Treasury calls for more monitoring of high-speed trading
WASHINGTON (Reuters) - High-frequency computerized trading could potentially destabilize the broader marketplace and should be more closely monitored by U.S. regulators, according to a U.S. Treasury research report released on Tuesday.
"High-frequency trading systems may obscure price discovery, exaggerate illiquidity, increase volatility and contribute to extreme price changes," said the annual report from the Treasury's Office of Financial Research (OFR), a new office created by the 2010 Dodd-Frank Wall Street reform law.
"High-frequency trading poses several potential financial stability risks, suggesting that closer monitoring may be warranted."
Tuesday's findings by the OFR could fuel the long-running debate about whether high-frequency trading helps or harms market liquidity, and whether it should be reined in.
Its conclusions are particularly important because the Treasury office is tasked with providing economic research that informs the policy decisions of a U.S. council of regulators who are charged with policing financial markets for systemic risks.
That council, known as the Financial Stability Oversight Council, has the power to classify large non-bank financial firms as "systemic" - a tag that carries high capital costs and strict oversight by the Federal Reserve.
Investor confidence in the U.S. equity markets has taken a hit in recent years, following a series of high-profile technology glitches.
Those incidents include the May 6, 2010, "flash crash," Nasdaq OMX's botched rollout of Facebook's initial public offering in 2012, a software error and $440 million trading loss at Knight Capital that same year, a flood of erroneous options trades earlier this year by Goldman Sachs, and a three-hour trading outage due to a processor outage at Nasdaq, also earlier this year.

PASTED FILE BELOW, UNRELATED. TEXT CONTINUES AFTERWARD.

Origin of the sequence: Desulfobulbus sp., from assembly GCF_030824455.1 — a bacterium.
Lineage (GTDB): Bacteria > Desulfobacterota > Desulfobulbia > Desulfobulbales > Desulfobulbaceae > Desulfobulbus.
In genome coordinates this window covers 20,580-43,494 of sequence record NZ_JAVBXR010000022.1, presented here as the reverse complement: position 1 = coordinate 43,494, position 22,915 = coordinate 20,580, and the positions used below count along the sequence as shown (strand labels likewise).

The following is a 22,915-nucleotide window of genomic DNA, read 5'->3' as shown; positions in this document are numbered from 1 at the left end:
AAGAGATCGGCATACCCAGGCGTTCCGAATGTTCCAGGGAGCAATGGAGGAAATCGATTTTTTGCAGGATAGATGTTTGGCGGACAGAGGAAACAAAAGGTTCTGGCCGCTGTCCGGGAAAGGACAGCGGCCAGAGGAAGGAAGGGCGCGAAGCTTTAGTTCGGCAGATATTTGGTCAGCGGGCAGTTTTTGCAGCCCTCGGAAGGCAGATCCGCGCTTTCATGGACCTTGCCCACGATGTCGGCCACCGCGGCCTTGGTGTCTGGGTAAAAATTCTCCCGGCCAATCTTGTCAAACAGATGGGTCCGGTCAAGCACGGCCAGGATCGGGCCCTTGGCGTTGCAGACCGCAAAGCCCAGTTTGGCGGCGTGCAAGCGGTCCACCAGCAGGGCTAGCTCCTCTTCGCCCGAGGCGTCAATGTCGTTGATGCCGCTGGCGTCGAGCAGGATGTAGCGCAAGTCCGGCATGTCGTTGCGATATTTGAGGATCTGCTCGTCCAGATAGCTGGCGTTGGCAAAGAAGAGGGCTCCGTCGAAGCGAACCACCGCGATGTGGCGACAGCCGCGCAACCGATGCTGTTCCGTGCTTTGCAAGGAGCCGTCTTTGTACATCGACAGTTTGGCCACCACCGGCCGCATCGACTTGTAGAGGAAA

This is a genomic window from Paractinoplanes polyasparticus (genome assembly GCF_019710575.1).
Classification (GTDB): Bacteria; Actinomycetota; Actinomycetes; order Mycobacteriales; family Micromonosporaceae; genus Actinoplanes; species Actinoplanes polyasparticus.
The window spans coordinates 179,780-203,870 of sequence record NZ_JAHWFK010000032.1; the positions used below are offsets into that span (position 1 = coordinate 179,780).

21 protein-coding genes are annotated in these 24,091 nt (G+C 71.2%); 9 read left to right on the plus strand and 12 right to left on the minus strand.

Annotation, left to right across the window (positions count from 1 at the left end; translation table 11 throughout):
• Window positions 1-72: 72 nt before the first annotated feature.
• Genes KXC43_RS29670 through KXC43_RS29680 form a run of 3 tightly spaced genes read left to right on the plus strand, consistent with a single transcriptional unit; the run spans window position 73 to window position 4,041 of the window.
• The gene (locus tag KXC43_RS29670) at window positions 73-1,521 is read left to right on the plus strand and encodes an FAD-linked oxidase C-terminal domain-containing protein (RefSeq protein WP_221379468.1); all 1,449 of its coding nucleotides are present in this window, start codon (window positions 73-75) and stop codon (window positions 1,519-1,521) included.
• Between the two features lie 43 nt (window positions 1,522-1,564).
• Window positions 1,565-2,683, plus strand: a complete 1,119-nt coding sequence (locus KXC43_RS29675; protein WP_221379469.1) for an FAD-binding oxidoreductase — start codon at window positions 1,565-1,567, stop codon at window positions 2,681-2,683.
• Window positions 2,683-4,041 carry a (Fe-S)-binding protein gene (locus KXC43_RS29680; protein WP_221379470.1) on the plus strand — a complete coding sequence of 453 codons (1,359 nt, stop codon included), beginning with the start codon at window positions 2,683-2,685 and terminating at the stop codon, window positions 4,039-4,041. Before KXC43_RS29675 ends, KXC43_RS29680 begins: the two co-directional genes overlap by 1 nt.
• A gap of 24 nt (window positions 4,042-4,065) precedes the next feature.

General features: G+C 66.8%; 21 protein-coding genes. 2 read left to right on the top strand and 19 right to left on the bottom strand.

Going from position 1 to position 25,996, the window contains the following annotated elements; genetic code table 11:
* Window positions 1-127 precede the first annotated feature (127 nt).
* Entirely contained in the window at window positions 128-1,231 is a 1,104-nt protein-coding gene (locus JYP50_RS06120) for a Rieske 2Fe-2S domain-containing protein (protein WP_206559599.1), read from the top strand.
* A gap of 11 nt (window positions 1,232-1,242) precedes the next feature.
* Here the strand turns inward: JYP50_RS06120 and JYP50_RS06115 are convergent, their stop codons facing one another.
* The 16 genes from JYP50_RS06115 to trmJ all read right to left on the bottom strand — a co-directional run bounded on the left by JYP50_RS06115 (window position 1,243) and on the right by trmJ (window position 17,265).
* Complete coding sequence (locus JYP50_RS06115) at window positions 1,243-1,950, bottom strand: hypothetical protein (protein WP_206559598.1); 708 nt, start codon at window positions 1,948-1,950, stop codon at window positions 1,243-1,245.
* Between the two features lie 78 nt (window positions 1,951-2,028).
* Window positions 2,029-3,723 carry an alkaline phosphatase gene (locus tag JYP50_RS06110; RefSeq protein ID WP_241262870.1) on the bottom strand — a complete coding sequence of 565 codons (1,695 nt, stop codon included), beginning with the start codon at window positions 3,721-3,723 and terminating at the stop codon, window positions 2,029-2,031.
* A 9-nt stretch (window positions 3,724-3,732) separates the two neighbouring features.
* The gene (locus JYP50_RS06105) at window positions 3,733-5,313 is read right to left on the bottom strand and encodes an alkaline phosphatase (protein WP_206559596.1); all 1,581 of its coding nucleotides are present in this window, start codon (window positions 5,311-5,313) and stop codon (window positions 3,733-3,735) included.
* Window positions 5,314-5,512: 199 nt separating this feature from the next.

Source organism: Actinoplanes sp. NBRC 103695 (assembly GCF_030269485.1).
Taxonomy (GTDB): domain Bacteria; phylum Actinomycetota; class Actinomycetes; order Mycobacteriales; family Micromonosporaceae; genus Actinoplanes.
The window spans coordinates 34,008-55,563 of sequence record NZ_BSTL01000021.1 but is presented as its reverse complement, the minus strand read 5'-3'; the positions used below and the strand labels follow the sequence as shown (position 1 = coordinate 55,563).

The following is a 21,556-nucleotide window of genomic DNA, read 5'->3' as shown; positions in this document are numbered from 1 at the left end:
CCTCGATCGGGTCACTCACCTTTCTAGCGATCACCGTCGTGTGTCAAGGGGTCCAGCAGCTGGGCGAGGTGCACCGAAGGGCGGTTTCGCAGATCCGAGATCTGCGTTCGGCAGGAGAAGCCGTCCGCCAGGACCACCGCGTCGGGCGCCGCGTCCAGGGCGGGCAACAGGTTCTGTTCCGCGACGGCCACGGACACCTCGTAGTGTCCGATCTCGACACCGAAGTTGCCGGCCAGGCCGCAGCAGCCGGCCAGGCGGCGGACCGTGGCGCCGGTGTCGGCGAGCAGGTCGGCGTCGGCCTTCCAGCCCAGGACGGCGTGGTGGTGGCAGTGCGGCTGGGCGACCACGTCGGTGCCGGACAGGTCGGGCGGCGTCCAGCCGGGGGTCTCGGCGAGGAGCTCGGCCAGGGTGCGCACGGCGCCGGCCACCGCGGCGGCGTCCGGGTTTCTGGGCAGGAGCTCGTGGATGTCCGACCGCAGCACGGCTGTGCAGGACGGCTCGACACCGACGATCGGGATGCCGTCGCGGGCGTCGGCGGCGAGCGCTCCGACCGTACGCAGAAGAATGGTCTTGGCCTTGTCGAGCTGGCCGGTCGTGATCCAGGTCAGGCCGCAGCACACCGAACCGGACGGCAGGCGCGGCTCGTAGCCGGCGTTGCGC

While many of these incidents were not blamed on high-speed trading, they have led regulators to take a closer look at whether market structure reforms are needed.
The report cites these events, as well as natural disasters such as 2012's Hurricane Sandy and also cyber attacks, as examples of operational risks to the markets.
Research on high-frequency trading has been mixed, with some reports showing it improves market liquidity and others suggesting it may disadvantage some investors.
The U.S. Securities and Exchange Commission, which oversees equity markets, recently launched a new website full of data to help inform whether policymaking is needed to target high-speed trading.
The Commodity Futures Trading Commission is also studying whether to impose new rules for high-speed trading in futures contracts, such as the e-mini S&P 500, which are traded on the Chicago Mercantile Exchange.
Although the council has in prior years cited high-speed trading as an area of possible market risk, it has not made policy recommendations regarding the activity, instead leaving it to the SEC and CFTC.
The Treasury also said in its report on Tuesday that it is developing tools to monitor potential threats to financial stability more generally.
The report details the creation of a prototype, known as a "financial stability monitor," that it plans to use to track possible threats.
In addition to citing high-speed trading as a possible broad market risk, the report highlighted other areas including runs and fire sales in repurchase (repo) markets, excessive credit risk-taking and weak underwriting standards and exposures to duration risks in the event of a sudden spike in interest rates, among other things.
(Reporting by Sarah N. Lynch; Editing by Karey Van Hall and Kenneth Barry)
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